My question is, is there an official answer to this sort of question? All I've ever come up with is general routings "E19: Paris, Brussels, Amsterdam" and I sort of assumed that some treaty laid out the system like that in general and left precise routings up to the individual countries. That's it, I gues....
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Old April 30th, 2011, 06:31 PM   #218
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There is indeed a treaty, namely the European Agreement on Main International Traffic Arteries (AGR) of 15 November 1975. People discussing E-routes will mostly refer to it as the Geneva Convention. You can find it via http://live.unece.org/trans/conventn/legalinst.html#2

The paths of the various E-routes are laid down in an Annex to the Convention. The Convention provides for mechanism to change the Annex without needing to go through a full ratification process. This has allowed the Convention to more or less track developments in the road networks of the various countries involved. As you already suspected, however, the annex is not very precise about the exact path of routes. The French path of the E15, for one, is described as Calais - Paris - Lyon - Orange - Narbonne - Gerona. That description leaves open how the E15 is routed around Paris and Lyon, and you could even choose to route Calais - Paris via the A16 and via the A26-A1 (the latter is signposted). On that point, the only thing that mapmakers can do is to rely on the signs on the ground. Which in many cases is inconsistent, possibly also because signmakers don't really bother. And of course, you have to wonder whether mapmakers bother either. It often takes ages before a change in a route number or an exit number makes it onto maps.

So against that background, the situation at Paris is as unclear as you describe it. E-route shields are intermittant at best, even at major intersections. In other words, it's a mapmaker's guess. Around Lyon, I suspect that the intention is to route E15 via the A46. Without any doubt, however, there are still many E15 signs on the A6-A7 route, because they pre-date the A46 or were placed after opening without the sign maker checking whether it was appropriate at all to use the same numbers as on the old sign.

The E07 North of Pau suggests to me that road owners do bother. I think that the owner of the newly built A65 saw signposting the road as E07 as a good bit of promotion of the road as an international artery. And luck had it that it could "borrow" an E-number that terminated nearby. They will likely not care whether or not the French government and UNECE follow the lead one day. The E21 is the opposite scenario. If APRR had bothered about E-numbers, they would certaintly have worked out at opening of the A39 that it was preferable to route the E21 over that new route. But apparently they did not, so the signs still show a E21 via Macon.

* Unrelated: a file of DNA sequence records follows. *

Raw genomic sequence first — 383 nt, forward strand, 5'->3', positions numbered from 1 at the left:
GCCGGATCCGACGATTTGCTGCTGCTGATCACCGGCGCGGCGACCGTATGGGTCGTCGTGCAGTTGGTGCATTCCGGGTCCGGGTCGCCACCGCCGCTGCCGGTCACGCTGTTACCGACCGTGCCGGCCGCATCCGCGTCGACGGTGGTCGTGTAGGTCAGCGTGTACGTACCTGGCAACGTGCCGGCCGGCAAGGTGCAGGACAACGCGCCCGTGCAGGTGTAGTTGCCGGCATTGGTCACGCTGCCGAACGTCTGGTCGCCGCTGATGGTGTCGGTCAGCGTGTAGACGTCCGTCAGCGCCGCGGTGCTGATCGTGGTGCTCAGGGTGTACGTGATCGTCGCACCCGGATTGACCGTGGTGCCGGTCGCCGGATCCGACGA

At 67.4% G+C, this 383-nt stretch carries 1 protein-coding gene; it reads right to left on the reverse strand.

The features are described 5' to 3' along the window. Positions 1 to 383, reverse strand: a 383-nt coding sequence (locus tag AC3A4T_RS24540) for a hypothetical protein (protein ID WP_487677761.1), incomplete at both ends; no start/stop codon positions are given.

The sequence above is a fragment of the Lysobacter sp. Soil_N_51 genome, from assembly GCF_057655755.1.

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Old April 30th, 2011, 08:28 PM   #219
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Thanks for that

What remains unclear to me is whether anyone at the national level (in France, but other people may be interested in other countries) has made this sort of decision - by which I mean official determinations of exact routings. I know that, for Belgium, the Walloon Region has on its website a map of the E-routes which is clear enough on this sort of thing. But I've never seen anything like that for the rest of Belgium or for France. (And I guess we can't take the IGN's maps as official just because it's a government agency...?) By the way, as far as Belgium is concerned, the most unclear thing would be whether the E40 goes around the Ring or into Brussels; going around the Ring would make sense to me but maybe that's because I'm an American; plenty of maps show it running to the end of the A10, disappearing, then reappearing at the beginning of the A3....

Thanks again.
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Old April 30th, 2011, 08:52 PM   #220
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I think that this type of decision is taken at the national level, obviously with cross-border cooperation in border regions. Exact routing and signposting is not really UNECE's core-competence anyway. As far as I understand, they take a rather passive role when it comes to proposals for rerouting (e.g. extending E07 into Bordeaux and Valencia). As long as the countries involved agree, I understand that they will only check for consistency with the principles of the Convention. For reroutings affecting one country only (e.g. the E6 in Norway, where I understand that a rerouting via Rv3 is under consideration) it should thus mainly be a one-country decision coupled with some administrative hassle.

As far as Belgium is concerned, again the Convention does not clarify. The Antwerp and Brussels ring roads are only signposted as R0, R1 and R2 and the E-numbers only appear as routes that you will come across later on. But on the other hand, the signs do not show the continuation of any E-road into town either. Except for E411, which terminates in Brussels. It's a strange form of signposting a route, but well. In Liège, E40 and E42 are continued on the ring road, but E25 is not. On other ring roads, I am not aware of any disruption.